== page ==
I have seen more than my share of frozen shoulder complaints over the years, and though each case of frozen shoulder is always a little bit different, they all have one thing in common; subscapularis trigger points. A little understanding of these trigger points goes a long way towards “thawing out” a frozen shoulder.
The Subscapularis Muscle
Anatomy & Biomechanics: As its name suggests, the subscapularis muscle is found underneath the scapula or shoulder blade, sandwiched between it and the ribcage. The muscle extends laterally to attach on the front of humeral head in the shoulder joint. Contraction of the subscapularis rotates the arm inwardly and also pulls it towards the body (adduction). As one of the rotator cuff muscles, the subscapularis acts to hold the glenohumeral joint together during movements of the shoulder joint, specifically countering the tendency of the humeral head to slip upward during abduction movements.
Synergistic Muscles: The subscapularis muscle is assisted by the teres major and pectoralis major muscles during medial rotation of the arm, and by the other rotator cuff muscles during stabilization of the glenohumeral joint.
Subscapularis Trigger Points and Referred Pain
This subscapularis can harbor up to three trigger points, with the two most common occurring near the outside edge of the muscle. Luckily, the trigger point on the inside edge of the muscle (not shown below) is much less common, because it is nearly impossible to contact by palpation and release manually.
Referred pain from trigger points in the subscapularis muscle concentrates in the posterior shoulder region, with spillover into shoulder blade region and down the back of the upper arm. A unique “band” of referred pain around the wrist may occur as well. Typically the client is aware of this wrist pain, but does not think it is related to their shoulder pain.
What Causes Subscapularis Trigger Points?
As discussed in Causes of Trigger Points, most trigger points are activated by some form of muscular overload. Some examples of muscular overload specific to the subscapularis muscle include:
- Bracing a fall by extending the arm out at shoulder level, as to grab for a railing, countertop, or another person.
- Repetitive use injuries in sports, such as swimming, throwing a baseball, or playing tennis.
- Long periods of arm immobilization, such as when wearing a cast on the arm
- Sleeping on the side, with the affected shoulder down and the arm pushed forward across the body.
Subscapularis Symptoms & Disorders
The following symptoms and disorders are associated with trigger point activity in the subscapularis muscle:
- Severe Pain in the Posterior Shoulder Region: This pain may occur during shoulder movement or at rest, and is generally felt as being deep within the joint.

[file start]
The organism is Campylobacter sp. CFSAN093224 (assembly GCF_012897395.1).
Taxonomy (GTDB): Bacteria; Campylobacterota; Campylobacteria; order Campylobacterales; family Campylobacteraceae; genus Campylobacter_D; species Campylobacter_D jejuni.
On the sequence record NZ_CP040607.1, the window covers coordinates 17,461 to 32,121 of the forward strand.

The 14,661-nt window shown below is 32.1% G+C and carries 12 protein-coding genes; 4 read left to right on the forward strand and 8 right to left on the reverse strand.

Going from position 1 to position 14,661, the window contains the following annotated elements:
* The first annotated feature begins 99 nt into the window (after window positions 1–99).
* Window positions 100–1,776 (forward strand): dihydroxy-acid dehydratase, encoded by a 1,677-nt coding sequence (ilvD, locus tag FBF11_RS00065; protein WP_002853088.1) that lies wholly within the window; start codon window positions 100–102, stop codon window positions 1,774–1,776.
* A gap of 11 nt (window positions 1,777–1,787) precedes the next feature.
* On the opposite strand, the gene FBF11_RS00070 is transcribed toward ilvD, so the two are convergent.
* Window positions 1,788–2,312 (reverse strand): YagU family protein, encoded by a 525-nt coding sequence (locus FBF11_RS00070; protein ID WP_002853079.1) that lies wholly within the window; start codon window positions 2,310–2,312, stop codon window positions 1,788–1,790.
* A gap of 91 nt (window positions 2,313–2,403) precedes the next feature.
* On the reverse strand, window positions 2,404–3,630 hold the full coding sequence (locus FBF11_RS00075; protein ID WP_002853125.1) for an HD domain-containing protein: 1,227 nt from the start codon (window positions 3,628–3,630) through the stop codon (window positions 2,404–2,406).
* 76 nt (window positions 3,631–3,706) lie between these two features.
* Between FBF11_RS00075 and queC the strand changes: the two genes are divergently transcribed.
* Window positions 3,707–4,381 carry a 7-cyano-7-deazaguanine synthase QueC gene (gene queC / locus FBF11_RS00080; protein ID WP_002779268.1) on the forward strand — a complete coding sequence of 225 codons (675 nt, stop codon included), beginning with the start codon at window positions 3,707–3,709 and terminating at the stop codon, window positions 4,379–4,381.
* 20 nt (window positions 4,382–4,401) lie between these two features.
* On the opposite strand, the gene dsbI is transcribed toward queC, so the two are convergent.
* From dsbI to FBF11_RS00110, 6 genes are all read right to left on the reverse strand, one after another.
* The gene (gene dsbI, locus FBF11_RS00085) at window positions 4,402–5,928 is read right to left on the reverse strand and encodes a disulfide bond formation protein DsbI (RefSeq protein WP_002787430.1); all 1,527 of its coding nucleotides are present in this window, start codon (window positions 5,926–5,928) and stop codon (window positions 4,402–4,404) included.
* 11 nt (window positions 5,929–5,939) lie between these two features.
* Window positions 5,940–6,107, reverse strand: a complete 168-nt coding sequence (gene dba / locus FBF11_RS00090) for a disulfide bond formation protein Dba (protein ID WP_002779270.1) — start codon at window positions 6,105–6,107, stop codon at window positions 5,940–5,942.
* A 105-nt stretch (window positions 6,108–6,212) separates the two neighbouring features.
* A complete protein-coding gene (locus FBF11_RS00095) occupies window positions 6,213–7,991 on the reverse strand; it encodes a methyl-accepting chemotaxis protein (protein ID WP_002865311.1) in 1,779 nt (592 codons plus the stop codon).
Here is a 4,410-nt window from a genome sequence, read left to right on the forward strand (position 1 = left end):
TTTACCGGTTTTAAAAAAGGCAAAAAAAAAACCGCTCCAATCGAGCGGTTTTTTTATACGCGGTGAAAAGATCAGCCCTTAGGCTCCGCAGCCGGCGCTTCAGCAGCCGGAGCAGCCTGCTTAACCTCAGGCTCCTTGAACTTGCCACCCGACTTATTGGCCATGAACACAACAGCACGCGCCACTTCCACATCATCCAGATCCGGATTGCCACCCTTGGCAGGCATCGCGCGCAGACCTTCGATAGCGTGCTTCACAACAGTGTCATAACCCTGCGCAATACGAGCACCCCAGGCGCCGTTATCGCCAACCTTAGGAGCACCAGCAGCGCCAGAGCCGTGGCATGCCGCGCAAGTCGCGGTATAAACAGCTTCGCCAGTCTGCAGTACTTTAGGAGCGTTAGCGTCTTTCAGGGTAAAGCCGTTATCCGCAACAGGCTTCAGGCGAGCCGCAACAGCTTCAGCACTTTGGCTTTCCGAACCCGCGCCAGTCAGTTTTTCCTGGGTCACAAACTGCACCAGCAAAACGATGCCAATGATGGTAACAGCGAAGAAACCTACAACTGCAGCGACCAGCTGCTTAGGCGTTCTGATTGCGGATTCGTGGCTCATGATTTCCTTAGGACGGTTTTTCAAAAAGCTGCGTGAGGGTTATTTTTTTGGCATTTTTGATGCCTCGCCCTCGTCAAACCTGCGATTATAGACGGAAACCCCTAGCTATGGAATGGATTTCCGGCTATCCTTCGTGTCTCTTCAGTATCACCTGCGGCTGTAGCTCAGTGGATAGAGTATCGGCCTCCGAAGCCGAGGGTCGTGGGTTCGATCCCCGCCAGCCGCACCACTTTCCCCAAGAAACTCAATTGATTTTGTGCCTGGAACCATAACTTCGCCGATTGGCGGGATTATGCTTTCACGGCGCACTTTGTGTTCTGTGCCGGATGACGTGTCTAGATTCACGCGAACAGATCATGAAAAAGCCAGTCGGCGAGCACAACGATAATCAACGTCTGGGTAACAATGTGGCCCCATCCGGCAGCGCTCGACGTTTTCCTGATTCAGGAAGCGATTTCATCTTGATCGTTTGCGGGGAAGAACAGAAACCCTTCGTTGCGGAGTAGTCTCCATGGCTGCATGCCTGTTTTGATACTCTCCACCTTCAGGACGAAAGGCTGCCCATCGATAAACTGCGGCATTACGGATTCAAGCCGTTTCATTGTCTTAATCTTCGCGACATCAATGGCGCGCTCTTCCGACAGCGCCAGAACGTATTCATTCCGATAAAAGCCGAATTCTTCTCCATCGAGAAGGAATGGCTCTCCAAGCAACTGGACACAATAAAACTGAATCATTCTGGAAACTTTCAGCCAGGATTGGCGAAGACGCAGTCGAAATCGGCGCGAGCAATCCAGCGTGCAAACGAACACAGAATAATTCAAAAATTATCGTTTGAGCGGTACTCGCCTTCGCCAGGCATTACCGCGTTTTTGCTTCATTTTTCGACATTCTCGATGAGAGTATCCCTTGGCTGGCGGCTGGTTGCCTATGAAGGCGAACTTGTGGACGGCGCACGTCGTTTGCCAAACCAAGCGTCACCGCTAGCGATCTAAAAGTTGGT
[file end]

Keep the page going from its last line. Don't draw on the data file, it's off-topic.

- Unable to Lift Arm Past 45 Degrees: A client with chronic subscapularis trigger points will be unable to abduct arm (lift it to the side) past about 45 degrees. In the early stages, the client may be able to lift their arm, but will be unable to reach backwards with it.
- Unable to Reach Across The Body: Clients will complain of being unable to reach across the front of the body to their other armpit, as this will stretch the muscle and aggravate its trigger points.
- Frozen Shoulder or Adhesive Capsulitis: The term frozen shoulder is an overused label for a vague condition that frequently has no objective evidence of injury or disease supporting it. The symptoms associated with subscapularis trigger points are nearly identical to those attributed to frozen shoulder (shoulder pain coupled with limited shoulder joint movement), and are easily diagnosed and treated. The pain associated with adhesive capsulitis is generally less severe than the pain from subscapularis trigger point activity, and both conditions tend to coexist and reinforce each other.
Treatment Advice for the Subscapularis Trigger Points
In the acute stage of frozen shoulder, subscapularis trigger points play the dominant role. As this condition progresses, pectoralis trigger points will often develop, followed by trigger point activity in the teres major muscle. In clients that have been diagnosed with Adhesive Capsulitis, the therapist should keep an eye out for trigger points in the supraspinatus and deltoid muscles as well. For complete instructions on how to locate and release these trigger points you can purchase the Trigger Point Therapy for Subscapularis Video.
Click on the image below to view an excerpt from the Subscapularis Trigger Points video on YouTube:
- Shoulder Pain Trigger Points: The Multi-Headed Myofascial Pain Monster
- Infraspinatus Trigger Points: The Magicians of Shoulder Pain
- Supraspinatus Trigger Points: Treating the “Stubborn-atus” Trigger Points
- The Deltoid Trigger Points: What You See Is What You Get
Related Instructional Videos: